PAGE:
Pandemic prayer: General absolution in the Emmaus Pastorate

Pastor, parishioners find new ways to adapt ministry

EDGEWOOD — Serious times call for serious measures. The restrictions and safeguards in place have turned upside down the regular ways of parish ministry. The Emmaus Pastorate had been preparing for another mass Lenten reconciliation service at Starmont High School in Arlington.

This would have been the third such gathering, and they had been met with growing success, with the last Advent service hearing over 350 confessions. When schools were closed and gatherings reduced to 10 or less, many priests tried avenues never dreamed about in seminary.

Father John Haugen turned to a unique way of celebrating general absolution in the Emmaus Pastorate parishes. With the help of a couple parishioners at each place to direct traffic, cars lined up much like the old drive-in movie days, all facing one direction. Most parishes gathered at their regular Mass time, staying in their cars.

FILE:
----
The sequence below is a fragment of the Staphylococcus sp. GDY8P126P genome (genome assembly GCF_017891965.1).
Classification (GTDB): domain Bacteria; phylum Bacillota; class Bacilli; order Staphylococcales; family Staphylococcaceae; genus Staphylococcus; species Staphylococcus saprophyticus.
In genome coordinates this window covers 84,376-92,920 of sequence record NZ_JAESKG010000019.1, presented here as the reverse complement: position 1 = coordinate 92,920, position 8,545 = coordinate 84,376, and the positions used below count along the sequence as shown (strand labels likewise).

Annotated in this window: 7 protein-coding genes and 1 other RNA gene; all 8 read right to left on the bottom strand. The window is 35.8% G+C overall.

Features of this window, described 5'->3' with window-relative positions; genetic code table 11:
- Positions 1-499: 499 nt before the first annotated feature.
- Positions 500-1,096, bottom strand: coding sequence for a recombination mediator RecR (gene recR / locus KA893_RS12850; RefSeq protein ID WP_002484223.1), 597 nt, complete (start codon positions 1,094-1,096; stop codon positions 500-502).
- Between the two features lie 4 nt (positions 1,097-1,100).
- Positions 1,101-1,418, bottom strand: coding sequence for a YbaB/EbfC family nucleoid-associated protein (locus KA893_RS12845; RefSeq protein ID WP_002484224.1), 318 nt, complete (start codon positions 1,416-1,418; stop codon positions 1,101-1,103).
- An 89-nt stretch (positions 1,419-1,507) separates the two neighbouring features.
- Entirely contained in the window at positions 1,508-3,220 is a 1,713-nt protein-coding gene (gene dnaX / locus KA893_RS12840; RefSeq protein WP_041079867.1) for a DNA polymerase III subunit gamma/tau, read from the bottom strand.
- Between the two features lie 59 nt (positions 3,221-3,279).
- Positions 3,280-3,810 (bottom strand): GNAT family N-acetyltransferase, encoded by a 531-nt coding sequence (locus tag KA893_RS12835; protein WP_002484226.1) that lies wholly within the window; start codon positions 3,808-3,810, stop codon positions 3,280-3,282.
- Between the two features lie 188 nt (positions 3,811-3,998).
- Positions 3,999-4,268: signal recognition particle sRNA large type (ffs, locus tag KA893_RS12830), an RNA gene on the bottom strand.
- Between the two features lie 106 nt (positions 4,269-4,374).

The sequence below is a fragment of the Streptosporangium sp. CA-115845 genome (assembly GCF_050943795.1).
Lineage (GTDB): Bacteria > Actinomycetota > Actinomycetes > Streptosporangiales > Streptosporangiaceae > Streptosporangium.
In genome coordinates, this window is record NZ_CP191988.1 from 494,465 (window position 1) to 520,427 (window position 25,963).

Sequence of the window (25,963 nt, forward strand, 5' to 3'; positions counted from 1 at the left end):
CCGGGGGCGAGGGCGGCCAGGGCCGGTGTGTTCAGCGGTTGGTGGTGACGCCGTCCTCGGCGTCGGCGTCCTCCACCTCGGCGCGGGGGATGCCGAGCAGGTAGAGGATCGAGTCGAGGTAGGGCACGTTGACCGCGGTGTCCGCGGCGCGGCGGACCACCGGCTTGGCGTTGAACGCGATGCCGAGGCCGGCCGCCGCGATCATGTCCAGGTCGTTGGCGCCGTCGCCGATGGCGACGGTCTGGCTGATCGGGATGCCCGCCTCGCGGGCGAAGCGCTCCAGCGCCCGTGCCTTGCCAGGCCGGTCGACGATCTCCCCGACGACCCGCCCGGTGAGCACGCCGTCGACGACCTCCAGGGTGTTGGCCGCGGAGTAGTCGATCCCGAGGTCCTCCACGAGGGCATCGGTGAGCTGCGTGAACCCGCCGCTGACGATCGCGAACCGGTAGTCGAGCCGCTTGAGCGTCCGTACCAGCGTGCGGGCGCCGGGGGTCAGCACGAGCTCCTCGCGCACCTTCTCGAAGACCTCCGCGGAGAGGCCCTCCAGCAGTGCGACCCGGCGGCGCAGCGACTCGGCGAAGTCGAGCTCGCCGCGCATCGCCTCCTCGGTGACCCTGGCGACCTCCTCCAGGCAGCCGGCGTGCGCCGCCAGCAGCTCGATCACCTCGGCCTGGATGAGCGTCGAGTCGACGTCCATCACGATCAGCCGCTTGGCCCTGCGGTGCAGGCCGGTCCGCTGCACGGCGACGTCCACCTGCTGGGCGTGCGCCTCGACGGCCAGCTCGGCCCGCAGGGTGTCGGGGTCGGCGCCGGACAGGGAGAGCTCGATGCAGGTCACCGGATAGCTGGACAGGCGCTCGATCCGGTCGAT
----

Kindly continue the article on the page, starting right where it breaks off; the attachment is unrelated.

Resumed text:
An outdoor sound system made it possible to lead an opening prayer, examination of conscience and act of contrition, and at the end, absolution was given. The service concluded with cars leaving the lot, passing in front of the pastor holding a monstrance with the Blessed Sacra­ment.

Father Haugen said, “It was really moving to see so many people driving out slowly and reverently blessing themselves.” Nearly 400 vehicles participated, and many commented on how grateful they were for the opportunity.

The Emmaus Pastorate includes the parishes of St. Patrick, Colesburg; St. Mark, Edgewood; St. Joseph, Elkader; St. Mary, Strawberry Point; and Sacred Heart, Volga.

 

COVER PHOTO: Father John Haugen, standing in a parking lot, reads from a book during a prayer and general absolution at the Emmaus Pastorate as parishioners attending in their vehicles observe. (Contributed photo)